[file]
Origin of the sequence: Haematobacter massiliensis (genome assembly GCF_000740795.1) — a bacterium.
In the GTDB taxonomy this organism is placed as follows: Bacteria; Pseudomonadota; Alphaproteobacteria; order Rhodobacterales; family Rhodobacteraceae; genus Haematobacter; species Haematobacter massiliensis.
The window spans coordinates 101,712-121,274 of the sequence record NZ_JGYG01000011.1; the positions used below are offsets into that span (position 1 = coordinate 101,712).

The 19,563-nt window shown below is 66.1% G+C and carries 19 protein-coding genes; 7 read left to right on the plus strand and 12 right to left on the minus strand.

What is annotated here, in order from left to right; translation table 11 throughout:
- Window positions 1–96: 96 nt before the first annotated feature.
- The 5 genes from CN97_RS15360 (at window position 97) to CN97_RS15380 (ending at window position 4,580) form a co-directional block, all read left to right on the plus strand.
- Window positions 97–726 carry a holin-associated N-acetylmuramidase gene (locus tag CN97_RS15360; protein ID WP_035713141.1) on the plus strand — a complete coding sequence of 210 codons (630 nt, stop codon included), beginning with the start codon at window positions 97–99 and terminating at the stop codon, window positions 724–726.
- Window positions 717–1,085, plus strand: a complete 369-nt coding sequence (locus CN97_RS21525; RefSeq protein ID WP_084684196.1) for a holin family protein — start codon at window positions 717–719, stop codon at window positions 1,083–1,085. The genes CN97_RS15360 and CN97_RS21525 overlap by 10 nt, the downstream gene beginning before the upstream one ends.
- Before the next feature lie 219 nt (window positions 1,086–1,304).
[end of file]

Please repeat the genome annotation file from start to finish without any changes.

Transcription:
Origin of the sequence: Haematobacter massiliensis (genome assembly GCF_000740795.1) — a bacterium.
In the GTDB taxonomy this organism is placed as follows: Bacteria; Pseudomonadota; Alphaproteobacteria; order Rhodobacterales; family Rhodobacteraceae; genus Haematobacter; species Haematobacter massiliensis.
The window spans coordinates 101,712-121,274 of the sequence record NZ_JGYG01000011.1; the positions used below are offsets into that span (position 1 = coordinate 101,712).

The 19,563-nt window shown below is 66.1% G+C and carries 19 protein-coding genes; 7 read left to right on the plus strand and 12 right to left on the minus strand.

What is annotated here, in order from left to right; translation table 11 throughout:
- Window positions 1–96: 96 nt before the first annotated feature.
- The 5 genes from CN97_RS15360 (at window position 97) to CN97_RS15380 (ending at window position 4,580) form a co-directional block, all read left to right on the plus strand.
- Window positions 97–726 carry a holin-associated N-acetylmuramidase gene (locus tag CN97_RS15360; protein ID WP_035713141.1) on the plus strand — a complete coding sequence of 210 codons (630 nt, stop codon included), beginning with the start codon at window positions 97–99 and terminating at the stop codon, window positions 724–726.
- Window positions 717–1,085, plus strand: a complete 369-nt coding sequence (locus CN97_RS21525; RefSeq protein ID WP_084684196.1) for a holin family protein — start codon at window positions 717–719, stop codon at window positions 1,083–1,085. The genes CN97_RS15360 and CN97_RS21525 overlap by 10 nt, the downstream gene beginning before the upstream one ends.
- Before the next feature lie 219 nt (window positions 1,086–1,304).